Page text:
XML - Well-formedness and Error-handling

Well-formedness and Error-handling

The XML specification defines an XML document as a text that is well-formed, i.e., it satisfies a list of syntax rules provided in the specification. The list is fairly lengthy; some key points are:

  • It contains only properly encoded legal Unicode characters.
  • None of the special syntax characters such as "<" and "&" appear except when performing their markup-delineation roles.
  • The begin, end, and empty-element tags that delimit the elements are correctly nested, with none missing and none overlapping.
  • The element tags are case-sensitive; the beginning and end tags must match exactly. Tag names cannot contain any of the characters !"#$%&'*+,/;<=>?@^`{|}~, nor a space character, and cannot start with -, ., or a numeric digit.
  • There is a single "root" element that contains all the other elements.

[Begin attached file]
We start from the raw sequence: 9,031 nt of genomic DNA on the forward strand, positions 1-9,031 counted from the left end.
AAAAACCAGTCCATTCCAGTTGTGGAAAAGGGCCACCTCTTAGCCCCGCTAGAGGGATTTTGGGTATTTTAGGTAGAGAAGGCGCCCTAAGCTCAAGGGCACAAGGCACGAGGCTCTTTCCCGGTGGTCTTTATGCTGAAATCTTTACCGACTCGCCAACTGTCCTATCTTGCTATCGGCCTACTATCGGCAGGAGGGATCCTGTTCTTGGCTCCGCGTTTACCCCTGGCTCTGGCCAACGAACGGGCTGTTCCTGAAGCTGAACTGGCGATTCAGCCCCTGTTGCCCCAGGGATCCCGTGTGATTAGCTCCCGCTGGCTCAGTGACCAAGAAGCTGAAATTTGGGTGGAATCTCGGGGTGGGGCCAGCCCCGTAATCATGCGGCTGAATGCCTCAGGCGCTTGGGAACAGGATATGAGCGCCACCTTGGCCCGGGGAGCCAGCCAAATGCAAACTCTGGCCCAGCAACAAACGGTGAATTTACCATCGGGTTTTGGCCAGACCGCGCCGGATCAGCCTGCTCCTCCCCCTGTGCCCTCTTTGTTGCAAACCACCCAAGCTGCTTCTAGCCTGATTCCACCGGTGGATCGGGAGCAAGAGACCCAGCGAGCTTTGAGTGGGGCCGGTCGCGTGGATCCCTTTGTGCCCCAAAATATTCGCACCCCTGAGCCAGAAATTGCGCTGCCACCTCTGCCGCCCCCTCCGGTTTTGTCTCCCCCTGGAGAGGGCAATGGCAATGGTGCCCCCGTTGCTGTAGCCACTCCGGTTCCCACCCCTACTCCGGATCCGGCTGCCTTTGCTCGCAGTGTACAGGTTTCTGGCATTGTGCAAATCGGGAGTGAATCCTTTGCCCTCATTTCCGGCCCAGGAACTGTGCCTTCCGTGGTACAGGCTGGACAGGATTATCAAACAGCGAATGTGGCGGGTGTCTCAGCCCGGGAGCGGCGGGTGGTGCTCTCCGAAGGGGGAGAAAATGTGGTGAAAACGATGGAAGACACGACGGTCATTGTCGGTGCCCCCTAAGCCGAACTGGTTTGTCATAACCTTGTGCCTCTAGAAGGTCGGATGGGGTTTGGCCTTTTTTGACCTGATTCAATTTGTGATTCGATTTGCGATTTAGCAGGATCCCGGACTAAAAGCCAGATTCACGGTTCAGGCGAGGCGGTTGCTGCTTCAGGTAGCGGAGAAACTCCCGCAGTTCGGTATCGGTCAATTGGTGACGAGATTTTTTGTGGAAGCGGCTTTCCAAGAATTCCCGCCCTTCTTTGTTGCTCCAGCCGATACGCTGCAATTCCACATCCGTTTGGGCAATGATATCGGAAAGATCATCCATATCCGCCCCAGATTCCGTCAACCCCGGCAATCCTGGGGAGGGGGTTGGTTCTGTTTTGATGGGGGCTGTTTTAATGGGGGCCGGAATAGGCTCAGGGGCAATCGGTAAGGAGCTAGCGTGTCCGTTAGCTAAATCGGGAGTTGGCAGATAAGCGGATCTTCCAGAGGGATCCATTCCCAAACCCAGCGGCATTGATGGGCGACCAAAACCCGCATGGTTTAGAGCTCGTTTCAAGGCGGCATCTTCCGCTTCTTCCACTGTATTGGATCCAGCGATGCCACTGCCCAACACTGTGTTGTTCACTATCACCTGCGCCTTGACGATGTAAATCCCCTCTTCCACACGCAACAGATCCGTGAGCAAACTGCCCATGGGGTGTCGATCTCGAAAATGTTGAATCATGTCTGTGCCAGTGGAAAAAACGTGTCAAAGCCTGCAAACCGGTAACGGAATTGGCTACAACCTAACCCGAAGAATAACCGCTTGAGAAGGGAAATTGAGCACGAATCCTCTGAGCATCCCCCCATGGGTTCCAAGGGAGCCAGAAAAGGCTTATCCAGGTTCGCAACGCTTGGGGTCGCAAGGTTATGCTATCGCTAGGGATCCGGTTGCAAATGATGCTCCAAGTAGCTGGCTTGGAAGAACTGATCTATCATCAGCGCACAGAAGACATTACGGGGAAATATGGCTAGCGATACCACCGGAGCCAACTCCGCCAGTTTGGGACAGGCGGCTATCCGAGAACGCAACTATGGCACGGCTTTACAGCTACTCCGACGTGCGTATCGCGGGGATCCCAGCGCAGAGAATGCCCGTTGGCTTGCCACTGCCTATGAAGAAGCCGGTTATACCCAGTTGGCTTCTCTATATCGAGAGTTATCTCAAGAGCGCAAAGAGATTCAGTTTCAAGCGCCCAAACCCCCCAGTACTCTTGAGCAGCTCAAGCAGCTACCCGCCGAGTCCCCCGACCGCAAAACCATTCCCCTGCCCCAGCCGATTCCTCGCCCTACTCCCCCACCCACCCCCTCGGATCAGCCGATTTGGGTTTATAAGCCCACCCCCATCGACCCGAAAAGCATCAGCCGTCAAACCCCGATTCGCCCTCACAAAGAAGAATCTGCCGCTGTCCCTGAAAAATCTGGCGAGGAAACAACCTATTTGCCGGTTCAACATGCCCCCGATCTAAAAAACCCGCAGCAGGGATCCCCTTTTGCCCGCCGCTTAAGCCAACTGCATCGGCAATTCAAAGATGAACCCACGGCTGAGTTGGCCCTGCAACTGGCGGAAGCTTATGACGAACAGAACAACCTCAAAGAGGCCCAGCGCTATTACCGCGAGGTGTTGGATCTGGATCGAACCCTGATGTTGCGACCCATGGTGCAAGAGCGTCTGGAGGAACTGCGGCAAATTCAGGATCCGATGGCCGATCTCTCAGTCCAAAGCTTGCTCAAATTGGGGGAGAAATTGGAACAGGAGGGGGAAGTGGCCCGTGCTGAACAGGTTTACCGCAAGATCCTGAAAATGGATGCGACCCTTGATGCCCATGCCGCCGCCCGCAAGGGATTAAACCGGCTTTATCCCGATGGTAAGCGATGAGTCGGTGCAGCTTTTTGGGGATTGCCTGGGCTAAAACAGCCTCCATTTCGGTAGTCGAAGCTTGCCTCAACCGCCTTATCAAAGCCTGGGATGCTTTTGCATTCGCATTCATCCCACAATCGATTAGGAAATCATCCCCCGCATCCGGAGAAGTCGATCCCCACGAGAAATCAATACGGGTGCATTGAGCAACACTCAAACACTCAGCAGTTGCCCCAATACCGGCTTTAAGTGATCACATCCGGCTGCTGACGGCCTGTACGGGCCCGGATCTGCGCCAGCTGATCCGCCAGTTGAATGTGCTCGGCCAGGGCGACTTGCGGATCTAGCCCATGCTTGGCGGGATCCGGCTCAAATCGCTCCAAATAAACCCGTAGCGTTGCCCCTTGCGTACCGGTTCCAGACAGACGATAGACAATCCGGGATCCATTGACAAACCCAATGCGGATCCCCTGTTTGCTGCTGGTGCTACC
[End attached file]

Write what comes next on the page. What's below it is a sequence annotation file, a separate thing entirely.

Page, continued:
The definition of an XML document excludes texts that contain violations of well-formedness rules; they are simply not XML. An XML processor that encounters such a violation is required to report such errors and to cease normal processing. This policy, occasionally referred to as draconian, stands in notable contrast to the behavior of programs that process HTML, which are designed to produce a reasonable result even in the presence of severe markup errors. XML's policy in this area has been criticized as a violation of Postel's law ("Be conservative in what you send; be liberal in what you accept").

A valid XML document is defined in the XML specification as a well-formed XML document which also conforms to the rules of a Document Type Definition (DTD). By extension, the term is also used to refer to documents that conform to rules in other schema languages, such as XML Schema (XSD). This term should not be confused with a well-formed XML document, which is defined as an XML document that has correct XML syntax according to W3C standards.

Read more about this topic:  XML